Fresh Starts for Food Bank Clients

ECF grant helps the Edmonton Food Bank restart its Beyond Food program

When the Edmonton Food Bank surveyed clients five years ago, the results were worrying: About 70 per cent weren’t connected with any other organization in the community. This meant that the vast majority of people weren’t getting help overcoming barriers to long-term food security.

To remedy this, the organization partnered with other community agencies — including the Bissell Centre, Boyle Street, and the Salvation Army — to launch Beyond Food in 2018. With help from its partners, the initiative offers in-house assistance around employment (including academic upgrading, job searching, and resume writing), personal counselling, money management, and housing support.

Things were going well until the pandemic hit this spring. “The Beyond Food Program relies on one-to-one support,” said Marjorie Benz, Executive Director of the Edmonton Food Bank.  “COVID-19 has created some challenges because of physical distancing and all of the other [measures] we’ve had to introduce.”

When the pandemic was announced, Beyond Food was forced to shut down the job fair it was in the midst of hosting. All scheduled events were cancelled and its office, at Edmonton Food Bank headquarters, was closed to clients. For several months, Beyond Food Coordinator Wisam Abu Rajab and other staff members scrambled to support clients by phone, email, or video chat — when possible. “It was not so easy, as some of them don’t have computers at home,” Abu Rajab said.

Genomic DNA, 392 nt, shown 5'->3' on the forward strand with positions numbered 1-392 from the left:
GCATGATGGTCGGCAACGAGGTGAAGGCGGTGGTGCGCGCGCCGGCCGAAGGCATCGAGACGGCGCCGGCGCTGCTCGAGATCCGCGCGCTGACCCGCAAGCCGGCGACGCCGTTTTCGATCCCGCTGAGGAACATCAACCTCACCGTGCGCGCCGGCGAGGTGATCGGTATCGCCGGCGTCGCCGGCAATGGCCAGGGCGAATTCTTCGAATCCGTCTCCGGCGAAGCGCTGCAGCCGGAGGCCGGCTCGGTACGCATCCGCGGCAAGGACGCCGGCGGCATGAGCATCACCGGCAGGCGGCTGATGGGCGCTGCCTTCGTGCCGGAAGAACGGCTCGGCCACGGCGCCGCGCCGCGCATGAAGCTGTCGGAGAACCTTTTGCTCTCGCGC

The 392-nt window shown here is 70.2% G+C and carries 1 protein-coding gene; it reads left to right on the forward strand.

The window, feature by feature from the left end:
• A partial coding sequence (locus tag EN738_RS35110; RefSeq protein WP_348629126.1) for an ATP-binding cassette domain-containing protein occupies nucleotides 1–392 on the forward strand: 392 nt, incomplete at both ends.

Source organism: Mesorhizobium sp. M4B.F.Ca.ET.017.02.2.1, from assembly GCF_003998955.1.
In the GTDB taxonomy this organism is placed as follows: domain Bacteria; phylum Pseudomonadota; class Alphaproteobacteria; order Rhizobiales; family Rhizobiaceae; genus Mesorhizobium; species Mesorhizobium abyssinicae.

In mid-June, Beyond Food resumed in-person support via socially distanced appointments to a limited number of clients. The program also received a $21,000 grant from Edmonton Community Foundation, via the Government of Canada’s Emergency Community Support Fund (ECSF), for infrastructure improvements needed to deliver virtual and socially distanced programming going forward.

“Without these upgrades, the class sizes or number of classes would have to be reduced,” Cassandra Lundell, ECF’s Community Grants manager said. The purchase of new technologies allows the program to continue but with a new delivery model that meets the health and safety guidelines for all those involved.

Benz explains that the program is remodelling two workshop spaces — originally built in the 1970s — and installing audio-visual equipment and other technology needed for the program to develop and deliver virtual courses and workshops. “These funds are an investment in people and their future,” she said. “We know there will be tougher times ahead. There are going to be people unemployed for a variety of reasons and, if the jobs open up, people will need to get access to these jobs.”

At the moment, Abu Rajab is working on a series of workshops teaching clients how to become cleaners, as there’s been a shortage of janitorial workers during the pandemic. After this, he’ll develop workshops on soft skills in the workplace (such as communication and etiquette).

He notes that while coronavirus has made it tougher for Beyond Food to offer services, the demand is only increasing: “Most of the people who come to us are looking for jobs since unemployment is highly increased because of COVID-19,” he says. “Our clients couldn’t find the support they were looking for in other places.”

Learn more about ECF’s response to the COVID-19 pandemic here.